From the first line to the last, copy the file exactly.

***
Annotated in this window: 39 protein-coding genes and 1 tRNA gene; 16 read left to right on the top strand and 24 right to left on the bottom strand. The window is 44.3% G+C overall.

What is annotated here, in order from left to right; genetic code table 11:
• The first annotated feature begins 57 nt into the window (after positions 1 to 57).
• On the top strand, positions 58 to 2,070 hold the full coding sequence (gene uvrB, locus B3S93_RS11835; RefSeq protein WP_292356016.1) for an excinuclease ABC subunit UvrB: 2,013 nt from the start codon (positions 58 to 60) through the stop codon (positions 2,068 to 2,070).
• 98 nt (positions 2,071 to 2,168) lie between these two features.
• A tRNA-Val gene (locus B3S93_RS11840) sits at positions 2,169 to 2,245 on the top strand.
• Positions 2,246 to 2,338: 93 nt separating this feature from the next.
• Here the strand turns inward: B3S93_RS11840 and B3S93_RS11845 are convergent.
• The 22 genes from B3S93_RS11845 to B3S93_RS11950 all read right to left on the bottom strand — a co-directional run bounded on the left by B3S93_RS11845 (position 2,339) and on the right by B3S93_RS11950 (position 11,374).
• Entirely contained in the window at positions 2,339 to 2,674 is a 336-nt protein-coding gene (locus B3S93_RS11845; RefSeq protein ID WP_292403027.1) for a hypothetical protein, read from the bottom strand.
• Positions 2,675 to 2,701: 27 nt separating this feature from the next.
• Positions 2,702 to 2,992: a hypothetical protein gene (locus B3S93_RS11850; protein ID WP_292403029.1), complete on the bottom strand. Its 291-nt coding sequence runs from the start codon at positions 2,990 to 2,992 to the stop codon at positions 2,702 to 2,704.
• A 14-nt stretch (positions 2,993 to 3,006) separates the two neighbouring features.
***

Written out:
Annotated in this window: 39 protein-coding genes and 1 tRNA gene; 16 read left to right on the top strand and 24 right to left on the bottom strand. The window is 44.3% G+C overall.

What is annotated here, in order from left to right; genetic code table 11:
• The first annotated feature begins 57 nt into the window (after positions 1 to 57).
• On the top strand, positions 58 to 2,070 hold the full coding sequence (gene uvrB, locus B3S93_RS11835; RefSeq protein WP_292356016.1) for an excinuclease ABC subunit UvrB: 2,013 nt from the start codon (positions 58 to 60) through the stop codon (positions 2,068 to 2,070).
• 98 nt (positions 2,071 to 2,168) lie between these two features.
• A tRNA-Val gene (locus B3S93_RS11840) sits at positions 2,169 to 2,245 on the top strand.
• Positions 2,246 to 2,338: 93 nt separating this feature from the next.
• Here the strand turns inward: B3S93_RS11840 and B3S93_RS11845 are convergent.
• The 22 genes from B3S93_RS11845 to B3S93_RS11950 all read right to left on the bottom strand — a co-directional run bounded on the left by B3S93_RS11845 (position 2,339) and on the right by B3S93_RS11950 (position 11,374).
• Entirely contained in the window at positions 2,339 to 2,674 is a 336-nt protein-coding gene (locus B3S93_RS11845; RefSeq protein ID WP_292403027.1) for a hypothetical protein, read from the bottom strand.
• Positions 2,675 to 2,701: 27 nt separating this feature from the next.
• Positions 2,702 to 2,992: a hypothetical protein gene (locus B3S93_RS11850; protein ID WP_292403029.1), complete on the bottom strand. Its 291-nt coding sequence runs from the start codon at positions 2,990 to 2,992 to the stop codon at positions 2,702 to 2,704.
• A 14-nt stretch (positions 2,993 to 3,006) separates the two neighbouring features.